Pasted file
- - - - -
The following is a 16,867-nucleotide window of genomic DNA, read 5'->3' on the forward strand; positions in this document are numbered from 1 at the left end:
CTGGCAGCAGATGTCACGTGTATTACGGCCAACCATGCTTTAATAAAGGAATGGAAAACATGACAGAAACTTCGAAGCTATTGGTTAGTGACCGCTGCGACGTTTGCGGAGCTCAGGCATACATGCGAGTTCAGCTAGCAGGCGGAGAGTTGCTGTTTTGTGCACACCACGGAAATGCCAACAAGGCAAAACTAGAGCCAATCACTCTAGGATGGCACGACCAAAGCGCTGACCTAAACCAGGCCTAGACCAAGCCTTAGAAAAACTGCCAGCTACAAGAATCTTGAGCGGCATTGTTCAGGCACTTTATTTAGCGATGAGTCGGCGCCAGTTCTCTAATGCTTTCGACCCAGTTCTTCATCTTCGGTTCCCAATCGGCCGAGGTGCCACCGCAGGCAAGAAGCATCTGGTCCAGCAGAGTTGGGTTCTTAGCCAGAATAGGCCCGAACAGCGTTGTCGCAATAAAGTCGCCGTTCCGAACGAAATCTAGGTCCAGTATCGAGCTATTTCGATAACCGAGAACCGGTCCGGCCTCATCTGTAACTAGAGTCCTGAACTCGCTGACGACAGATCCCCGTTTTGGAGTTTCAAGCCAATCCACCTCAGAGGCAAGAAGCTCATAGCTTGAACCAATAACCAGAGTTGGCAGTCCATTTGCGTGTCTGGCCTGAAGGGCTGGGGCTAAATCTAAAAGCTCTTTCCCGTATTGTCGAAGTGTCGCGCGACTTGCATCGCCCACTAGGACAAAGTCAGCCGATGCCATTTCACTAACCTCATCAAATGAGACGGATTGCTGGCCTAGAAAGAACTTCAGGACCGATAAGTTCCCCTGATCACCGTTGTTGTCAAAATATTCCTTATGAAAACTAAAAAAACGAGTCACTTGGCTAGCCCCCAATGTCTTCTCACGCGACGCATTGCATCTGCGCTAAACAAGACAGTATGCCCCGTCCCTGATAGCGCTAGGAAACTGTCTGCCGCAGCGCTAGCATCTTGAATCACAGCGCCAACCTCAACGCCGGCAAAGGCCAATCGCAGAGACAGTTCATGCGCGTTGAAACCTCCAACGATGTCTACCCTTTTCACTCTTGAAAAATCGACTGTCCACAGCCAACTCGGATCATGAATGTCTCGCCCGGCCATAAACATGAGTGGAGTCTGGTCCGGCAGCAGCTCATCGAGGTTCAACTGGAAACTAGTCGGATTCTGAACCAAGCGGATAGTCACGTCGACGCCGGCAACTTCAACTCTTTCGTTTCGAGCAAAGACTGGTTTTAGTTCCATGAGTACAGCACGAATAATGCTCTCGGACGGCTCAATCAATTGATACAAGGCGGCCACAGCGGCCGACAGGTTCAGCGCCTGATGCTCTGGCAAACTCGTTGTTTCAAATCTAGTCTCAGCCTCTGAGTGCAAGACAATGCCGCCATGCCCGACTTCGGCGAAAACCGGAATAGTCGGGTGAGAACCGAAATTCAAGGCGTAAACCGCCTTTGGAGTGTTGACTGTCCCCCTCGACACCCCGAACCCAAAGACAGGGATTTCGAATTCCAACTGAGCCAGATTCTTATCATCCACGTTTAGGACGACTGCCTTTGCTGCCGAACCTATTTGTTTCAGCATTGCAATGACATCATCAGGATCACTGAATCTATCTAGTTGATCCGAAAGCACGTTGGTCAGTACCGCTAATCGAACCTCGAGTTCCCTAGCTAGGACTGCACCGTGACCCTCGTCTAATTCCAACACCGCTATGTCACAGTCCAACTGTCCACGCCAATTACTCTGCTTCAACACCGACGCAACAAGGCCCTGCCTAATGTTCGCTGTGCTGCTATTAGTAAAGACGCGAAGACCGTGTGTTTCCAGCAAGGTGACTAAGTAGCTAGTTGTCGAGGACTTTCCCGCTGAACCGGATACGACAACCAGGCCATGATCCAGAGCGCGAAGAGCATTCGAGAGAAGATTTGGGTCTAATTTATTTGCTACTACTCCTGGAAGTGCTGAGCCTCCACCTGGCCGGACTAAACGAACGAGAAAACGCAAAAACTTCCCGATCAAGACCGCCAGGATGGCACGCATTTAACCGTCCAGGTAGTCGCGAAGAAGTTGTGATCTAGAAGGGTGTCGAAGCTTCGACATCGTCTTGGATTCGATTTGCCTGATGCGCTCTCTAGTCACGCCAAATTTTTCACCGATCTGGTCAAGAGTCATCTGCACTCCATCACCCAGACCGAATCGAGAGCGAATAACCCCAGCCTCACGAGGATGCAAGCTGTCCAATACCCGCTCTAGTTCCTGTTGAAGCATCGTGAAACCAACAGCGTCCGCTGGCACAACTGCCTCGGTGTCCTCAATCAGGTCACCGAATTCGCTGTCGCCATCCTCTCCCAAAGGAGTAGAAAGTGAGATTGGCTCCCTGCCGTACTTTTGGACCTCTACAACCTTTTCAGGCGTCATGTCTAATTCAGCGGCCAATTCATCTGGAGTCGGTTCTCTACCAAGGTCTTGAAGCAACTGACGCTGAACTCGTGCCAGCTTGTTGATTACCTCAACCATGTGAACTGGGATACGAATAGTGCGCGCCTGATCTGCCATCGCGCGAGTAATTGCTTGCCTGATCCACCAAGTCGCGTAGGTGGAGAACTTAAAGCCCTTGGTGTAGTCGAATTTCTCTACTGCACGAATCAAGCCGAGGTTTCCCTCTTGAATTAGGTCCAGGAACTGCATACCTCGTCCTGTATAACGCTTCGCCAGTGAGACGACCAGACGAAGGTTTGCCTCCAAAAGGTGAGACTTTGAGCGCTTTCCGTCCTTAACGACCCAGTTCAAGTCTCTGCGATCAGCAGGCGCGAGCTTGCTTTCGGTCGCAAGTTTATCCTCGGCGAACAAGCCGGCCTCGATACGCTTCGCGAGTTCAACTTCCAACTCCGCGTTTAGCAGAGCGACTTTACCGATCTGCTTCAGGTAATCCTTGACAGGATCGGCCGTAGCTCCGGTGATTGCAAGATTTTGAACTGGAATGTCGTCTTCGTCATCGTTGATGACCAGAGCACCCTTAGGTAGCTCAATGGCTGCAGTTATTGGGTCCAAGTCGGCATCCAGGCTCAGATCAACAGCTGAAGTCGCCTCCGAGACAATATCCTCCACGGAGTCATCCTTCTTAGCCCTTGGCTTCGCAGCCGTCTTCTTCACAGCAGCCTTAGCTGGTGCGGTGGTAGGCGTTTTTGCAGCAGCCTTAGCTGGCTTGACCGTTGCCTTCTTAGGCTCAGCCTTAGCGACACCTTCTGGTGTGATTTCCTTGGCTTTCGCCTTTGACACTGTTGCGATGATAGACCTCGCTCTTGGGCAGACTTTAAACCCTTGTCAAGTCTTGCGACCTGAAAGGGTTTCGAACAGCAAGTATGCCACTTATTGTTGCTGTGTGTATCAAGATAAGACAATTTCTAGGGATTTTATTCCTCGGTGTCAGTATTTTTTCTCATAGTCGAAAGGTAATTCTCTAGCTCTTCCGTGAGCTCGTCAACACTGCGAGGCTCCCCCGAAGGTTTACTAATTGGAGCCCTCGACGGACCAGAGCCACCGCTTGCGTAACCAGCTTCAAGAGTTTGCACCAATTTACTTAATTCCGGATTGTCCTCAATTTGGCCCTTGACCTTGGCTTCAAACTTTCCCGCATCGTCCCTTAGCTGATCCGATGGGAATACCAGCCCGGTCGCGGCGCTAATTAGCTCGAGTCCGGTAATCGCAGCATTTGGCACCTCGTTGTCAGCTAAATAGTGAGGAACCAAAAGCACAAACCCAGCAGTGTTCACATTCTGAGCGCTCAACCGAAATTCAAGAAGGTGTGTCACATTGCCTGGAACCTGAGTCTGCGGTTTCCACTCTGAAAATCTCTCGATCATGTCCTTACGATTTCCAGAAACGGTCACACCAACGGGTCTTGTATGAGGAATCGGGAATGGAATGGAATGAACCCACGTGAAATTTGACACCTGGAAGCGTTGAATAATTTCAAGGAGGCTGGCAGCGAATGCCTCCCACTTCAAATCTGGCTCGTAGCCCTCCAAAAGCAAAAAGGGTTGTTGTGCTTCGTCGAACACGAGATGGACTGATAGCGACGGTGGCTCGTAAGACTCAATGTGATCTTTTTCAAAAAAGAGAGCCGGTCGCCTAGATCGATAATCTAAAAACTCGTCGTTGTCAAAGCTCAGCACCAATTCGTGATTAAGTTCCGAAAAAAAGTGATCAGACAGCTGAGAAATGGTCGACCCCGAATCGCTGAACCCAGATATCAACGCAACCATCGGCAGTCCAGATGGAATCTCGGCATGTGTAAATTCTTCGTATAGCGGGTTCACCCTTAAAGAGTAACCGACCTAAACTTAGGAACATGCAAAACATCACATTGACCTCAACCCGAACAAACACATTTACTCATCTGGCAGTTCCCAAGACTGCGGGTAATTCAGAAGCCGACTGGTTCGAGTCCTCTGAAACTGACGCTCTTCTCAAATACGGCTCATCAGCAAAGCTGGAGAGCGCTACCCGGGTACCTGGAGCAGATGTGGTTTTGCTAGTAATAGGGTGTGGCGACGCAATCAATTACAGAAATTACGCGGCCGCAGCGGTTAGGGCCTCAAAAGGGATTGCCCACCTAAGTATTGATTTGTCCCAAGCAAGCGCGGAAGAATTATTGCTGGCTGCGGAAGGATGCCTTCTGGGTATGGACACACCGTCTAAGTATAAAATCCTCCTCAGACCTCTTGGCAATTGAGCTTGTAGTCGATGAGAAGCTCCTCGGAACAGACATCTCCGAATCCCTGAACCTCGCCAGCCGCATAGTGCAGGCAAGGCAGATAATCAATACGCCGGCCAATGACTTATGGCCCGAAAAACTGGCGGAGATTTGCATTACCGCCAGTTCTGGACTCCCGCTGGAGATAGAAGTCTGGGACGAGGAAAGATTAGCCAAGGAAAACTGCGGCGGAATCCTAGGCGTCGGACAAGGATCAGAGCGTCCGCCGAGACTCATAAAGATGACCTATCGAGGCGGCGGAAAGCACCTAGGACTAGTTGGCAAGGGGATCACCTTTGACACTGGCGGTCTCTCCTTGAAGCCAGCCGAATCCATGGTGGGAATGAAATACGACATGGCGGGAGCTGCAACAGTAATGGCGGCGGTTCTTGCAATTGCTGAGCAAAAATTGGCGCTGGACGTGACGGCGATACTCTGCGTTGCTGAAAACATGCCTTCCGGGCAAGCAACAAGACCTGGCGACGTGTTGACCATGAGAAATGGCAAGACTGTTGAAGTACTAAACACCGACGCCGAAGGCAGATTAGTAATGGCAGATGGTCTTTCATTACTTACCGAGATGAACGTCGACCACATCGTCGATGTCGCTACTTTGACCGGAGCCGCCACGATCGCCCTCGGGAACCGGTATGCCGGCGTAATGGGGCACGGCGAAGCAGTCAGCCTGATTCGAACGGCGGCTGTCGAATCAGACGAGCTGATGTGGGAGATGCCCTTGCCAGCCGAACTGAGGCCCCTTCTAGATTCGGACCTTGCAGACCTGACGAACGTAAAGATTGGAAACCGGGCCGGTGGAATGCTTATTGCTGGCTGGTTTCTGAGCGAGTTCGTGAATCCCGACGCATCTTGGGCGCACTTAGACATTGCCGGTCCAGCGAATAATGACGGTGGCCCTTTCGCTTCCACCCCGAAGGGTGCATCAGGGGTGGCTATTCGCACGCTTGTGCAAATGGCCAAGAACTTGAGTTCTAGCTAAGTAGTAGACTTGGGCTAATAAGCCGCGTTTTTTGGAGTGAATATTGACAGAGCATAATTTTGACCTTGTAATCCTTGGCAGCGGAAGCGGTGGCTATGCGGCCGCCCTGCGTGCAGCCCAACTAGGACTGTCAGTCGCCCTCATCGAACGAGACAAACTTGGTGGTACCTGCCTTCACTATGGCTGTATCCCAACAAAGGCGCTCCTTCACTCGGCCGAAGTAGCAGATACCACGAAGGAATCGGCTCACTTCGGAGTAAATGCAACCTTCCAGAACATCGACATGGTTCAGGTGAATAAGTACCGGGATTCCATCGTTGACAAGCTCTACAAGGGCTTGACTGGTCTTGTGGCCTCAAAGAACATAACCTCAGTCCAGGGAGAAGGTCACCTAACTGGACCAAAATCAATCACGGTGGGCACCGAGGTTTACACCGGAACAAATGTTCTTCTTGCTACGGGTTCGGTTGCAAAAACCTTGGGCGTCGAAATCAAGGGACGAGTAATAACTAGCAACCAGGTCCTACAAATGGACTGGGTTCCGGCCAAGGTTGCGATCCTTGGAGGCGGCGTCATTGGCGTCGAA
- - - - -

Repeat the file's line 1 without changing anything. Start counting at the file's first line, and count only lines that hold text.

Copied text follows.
The following is a 16,867-nucleotide window of genomic DNA, read 5'->3' on the forward strand; positions in this document are numbered from 1 at the left end: